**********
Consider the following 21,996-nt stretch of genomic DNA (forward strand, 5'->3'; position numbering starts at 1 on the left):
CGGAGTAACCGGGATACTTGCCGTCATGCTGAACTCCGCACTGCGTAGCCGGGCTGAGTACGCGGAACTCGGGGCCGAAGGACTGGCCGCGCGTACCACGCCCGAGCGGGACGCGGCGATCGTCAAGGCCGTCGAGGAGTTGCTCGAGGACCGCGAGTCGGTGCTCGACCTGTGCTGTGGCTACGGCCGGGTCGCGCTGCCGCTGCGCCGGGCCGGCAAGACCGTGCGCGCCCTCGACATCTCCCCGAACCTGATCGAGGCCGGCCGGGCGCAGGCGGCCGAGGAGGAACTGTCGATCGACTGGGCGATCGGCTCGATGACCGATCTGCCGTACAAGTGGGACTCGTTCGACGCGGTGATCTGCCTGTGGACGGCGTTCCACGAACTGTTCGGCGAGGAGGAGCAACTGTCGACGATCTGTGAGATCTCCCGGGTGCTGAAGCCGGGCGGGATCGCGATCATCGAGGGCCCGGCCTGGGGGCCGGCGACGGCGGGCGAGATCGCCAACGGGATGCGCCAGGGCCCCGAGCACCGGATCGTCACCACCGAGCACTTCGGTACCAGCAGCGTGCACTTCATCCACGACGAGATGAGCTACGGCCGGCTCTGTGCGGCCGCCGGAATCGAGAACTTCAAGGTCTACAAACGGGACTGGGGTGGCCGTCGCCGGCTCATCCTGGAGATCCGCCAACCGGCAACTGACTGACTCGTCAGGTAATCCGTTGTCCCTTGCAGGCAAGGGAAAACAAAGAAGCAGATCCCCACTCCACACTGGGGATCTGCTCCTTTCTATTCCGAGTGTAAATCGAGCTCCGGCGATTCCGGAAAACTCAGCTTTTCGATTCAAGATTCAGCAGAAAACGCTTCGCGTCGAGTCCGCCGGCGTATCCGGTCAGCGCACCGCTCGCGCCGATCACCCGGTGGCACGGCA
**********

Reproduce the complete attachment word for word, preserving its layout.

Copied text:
Consider the following 21,996-nt stretch of genomic DNA (forward strand, 5'->3'; position numbering starts at 1 on the left):
CGGAGTAACCGGGATACTTGCCGTCATGCTGAACTCCGCACTGCGTAGCCGGGCTGAGTACGCGGAACTCGGGGCCGAAGGACTGGCCGCGCGTACCACGCCCGAGCGGGACGCGGCGATCGTCAAGGCCGTCGAGGAGTTGCTCGAGGACCGCGAGTCGGTGCTCGACCTGTGCTGTGGCTACGGCCGGGTCGCGCTGCCGCTGCGCCGGGCCGGCAAGACCGTGCGCGCCCTCGACATCTCCCCGAACCTGATCGAGGCCGGCCGGGCGCAGGCGGCCGAGGAGGAACTGTCGATCGACTGGGCGATCGGCTCGATGACCGATCTGCCGTACAAGTGGGACTCGTTCGACGCGGTGATCTGCCTGTGGACGGCGTTCCACGAACTGTTCGGCGAGGAGGAGCAACTGTCGACGATCTGTGAGATCTCCCGGGTGCTGAAGCCGGGCGGGATCGCGATCATCGAGGGCCCGGCCTGGGGGCCGGCGACGGCGGGCGAGATCGCCAACGGGATGCGCCAGGGCCCCGAGCACCGGATCGTCACCACCGAGCACTTCGGTACCAGCAGCGTGCACTTCATCCACGACGAGATGAGCTACGGCCGGCTCTGTGCGGCCGCCGGAATCGAGAACTTCAAGGTCTACAAACGGGACTGGGGTGGCCGTCGCCGGCTCATCCTGGAGATCCGCCAACCGGCAACTGACTGACTCGTCAGGTAATCCGTTGTCCCTTGCAGGCAAGGGAAAACAAAGAAGCAGATCCCCACTCCACACTGGGGATCTGCTCCTTTCTATTCCGAGTGTAAATCGAGCTCCGGCGATTCCGGAAAACTCAGCTTTTCGATTCAAGATTCAGCAGAAAACGCTTCGCGTCGAGTCCGCCGGCGTATCCGGTCAGCGCACCGCTCGCGCCGATCACCCGGTGGCACGGCA